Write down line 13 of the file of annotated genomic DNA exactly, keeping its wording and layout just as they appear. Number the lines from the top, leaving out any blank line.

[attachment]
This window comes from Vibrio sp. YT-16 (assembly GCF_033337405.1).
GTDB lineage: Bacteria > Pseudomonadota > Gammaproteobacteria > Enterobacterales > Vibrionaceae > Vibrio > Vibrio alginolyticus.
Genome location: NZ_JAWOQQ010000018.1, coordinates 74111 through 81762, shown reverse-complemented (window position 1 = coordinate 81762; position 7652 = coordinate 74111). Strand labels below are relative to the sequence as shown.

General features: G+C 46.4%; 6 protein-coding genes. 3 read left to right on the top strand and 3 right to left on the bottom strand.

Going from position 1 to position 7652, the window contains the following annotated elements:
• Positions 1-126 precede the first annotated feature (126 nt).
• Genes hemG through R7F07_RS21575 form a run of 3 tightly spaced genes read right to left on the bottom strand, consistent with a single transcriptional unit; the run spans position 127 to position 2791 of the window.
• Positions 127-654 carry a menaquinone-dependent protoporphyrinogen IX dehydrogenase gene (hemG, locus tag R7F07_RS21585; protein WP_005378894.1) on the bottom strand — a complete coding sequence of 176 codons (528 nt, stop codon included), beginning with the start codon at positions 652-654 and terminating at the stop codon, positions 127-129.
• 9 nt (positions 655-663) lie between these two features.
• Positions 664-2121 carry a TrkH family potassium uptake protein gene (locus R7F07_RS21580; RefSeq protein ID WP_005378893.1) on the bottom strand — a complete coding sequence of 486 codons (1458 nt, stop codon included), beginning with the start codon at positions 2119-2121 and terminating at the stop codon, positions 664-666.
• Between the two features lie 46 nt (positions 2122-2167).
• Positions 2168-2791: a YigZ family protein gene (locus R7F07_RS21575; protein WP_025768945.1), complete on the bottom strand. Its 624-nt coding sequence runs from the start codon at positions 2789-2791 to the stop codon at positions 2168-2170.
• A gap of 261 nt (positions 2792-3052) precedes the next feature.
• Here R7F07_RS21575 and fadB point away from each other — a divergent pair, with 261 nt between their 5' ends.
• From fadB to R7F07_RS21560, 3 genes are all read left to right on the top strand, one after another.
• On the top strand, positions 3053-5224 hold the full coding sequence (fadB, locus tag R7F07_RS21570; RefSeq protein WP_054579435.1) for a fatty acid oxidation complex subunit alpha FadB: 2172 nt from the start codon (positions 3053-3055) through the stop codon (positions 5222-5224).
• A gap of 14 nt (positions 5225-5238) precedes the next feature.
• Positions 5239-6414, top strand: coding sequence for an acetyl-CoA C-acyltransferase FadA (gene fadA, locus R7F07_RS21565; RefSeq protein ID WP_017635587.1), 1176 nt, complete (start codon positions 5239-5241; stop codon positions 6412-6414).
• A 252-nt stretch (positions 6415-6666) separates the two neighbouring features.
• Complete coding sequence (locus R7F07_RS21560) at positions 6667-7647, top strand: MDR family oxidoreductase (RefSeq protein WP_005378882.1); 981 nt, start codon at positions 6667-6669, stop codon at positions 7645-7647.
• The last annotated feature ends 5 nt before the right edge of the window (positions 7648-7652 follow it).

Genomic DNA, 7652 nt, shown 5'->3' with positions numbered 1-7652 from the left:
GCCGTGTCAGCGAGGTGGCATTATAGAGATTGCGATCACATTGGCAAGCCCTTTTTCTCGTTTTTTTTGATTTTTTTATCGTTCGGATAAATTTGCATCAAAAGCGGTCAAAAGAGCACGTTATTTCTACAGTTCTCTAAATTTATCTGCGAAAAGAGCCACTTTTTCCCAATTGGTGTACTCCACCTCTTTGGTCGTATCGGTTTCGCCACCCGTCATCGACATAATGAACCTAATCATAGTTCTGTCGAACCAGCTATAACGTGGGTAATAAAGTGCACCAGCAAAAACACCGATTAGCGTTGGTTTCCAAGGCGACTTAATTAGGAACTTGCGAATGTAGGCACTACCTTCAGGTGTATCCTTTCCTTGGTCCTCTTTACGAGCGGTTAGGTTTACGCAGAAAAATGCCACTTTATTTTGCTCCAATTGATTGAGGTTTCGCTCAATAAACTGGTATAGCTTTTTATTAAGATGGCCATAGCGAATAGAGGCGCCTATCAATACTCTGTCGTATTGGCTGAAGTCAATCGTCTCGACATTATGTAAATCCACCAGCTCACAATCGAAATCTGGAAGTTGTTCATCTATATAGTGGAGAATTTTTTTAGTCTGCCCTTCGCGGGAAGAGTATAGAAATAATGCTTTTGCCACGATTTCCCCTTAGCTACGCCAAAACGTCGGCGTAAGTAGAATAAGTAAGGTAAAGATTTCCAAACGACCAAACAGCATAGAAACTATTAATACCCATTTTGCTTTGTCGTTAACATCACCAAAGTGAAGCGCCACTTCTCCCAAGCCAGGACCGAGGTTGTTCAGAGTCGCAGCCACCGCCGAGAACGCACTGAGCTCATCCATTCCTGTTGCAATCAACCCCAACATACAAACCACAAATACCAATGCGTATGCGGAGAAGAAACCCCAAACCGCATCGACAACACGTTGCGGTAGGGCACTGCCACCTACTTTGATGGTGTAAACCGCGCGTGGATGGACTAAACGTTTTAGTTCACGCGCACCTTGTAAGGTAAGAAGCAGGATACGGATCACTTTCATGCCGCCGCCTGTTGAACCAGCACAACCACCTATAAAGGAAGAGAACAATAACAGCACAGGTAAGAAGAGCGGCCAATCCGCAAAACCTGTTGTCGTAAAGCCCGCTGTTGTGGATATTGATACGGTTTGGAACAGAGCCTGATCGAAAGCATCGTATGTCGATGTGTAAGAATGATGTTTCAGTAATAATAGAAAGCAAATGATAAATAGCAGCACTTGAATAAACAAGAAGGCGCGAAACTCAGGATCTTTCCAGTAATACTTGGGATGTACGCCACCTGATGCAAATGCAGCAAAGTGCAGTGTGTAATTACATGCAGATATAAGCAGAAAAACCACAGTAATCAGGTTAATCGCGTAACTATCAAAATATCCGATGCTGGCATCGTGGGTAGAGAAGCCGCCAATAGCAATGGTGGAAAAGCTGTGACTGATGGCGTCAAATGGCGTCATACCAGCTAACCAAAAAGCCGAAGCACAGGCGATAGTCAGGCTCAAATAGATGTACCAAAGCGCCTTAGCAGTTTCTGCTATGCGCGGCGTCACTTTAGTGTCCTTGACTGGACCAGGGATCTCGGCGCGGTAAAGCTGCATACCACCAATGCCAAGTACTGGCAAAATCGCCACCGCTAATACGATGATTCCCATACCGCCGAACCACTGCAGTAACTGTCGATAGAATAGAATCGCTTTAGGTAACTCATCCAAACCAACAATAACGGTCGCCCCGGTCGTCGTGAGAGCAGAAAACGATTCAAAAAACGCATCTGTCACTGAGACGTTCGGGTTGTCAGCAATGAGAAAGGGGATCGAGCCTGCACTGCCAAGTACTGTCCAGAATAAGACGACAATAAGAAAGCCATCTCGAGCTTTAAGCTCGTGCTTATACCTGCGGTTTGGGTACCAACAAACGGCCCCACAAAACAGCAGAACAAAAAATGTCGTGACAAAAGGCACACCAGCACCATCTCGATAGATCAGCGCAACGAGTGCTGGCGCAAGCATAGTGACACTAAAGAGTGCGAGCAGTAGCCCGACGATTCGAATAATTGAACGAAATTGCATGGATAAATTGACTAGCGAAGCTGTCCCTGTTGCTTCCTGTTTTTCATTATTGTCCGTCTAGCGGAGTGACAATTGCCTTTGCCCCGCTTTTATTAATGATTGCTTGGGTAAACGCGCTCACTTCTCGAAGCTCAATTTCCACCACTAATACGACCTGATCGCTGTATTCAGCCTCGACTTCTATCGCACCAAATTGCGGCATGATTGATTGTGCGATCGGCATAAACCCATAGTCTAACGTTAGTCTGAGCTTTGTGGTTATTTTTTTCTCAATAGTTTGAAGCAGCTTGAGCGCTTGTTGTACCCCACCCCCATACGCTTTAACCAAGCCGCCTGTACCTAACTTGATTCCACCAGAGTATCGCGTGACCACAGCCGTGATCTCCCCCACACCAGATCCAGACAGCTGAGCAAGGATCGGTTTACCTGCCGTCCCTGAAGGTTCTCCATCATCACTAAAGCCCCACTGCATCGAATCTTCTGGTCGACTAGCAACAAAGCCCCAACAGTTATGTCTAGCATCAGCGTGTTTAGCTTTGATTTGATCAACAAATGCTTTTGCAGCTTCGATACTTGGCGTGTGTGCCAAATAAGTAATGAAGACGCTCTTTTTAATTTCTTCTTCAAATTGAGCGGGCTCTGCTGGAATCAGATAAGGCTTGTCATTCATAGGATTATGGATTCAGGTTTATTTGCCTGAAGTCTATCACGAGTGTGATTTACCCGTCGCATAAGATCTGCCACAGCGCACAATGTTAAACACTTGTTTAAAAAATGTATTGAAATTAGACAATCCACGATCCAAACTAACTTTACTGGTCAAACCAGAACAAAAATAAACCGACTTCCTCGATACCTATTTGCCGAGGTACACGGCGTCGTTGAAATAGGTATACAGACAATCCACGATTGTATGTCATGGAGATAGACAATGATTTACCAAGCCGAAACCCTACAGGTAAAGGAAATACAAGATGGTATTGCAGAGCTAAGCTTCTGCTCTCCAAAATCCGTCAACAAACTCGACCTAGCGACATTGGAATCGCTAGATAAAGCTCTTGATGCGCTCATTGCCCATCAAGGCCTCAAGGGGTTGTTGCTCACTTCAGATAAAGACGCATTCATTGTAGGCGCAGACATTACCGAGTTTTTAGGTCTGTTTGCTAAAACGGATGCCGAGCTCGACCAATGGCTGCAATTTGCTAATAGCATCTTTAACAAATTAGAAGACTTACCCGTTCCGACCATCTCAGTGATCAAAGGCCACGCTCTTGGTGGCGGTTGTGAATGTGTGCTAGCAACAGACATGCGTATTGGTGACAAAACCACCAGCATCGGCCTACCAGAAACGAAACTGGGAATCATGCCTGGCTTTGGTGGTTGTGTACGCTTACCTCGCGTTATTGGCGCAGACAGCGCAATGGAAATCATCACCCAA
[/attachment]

• A gap of 261 nt (positions 2792-3052) precedes the next feature.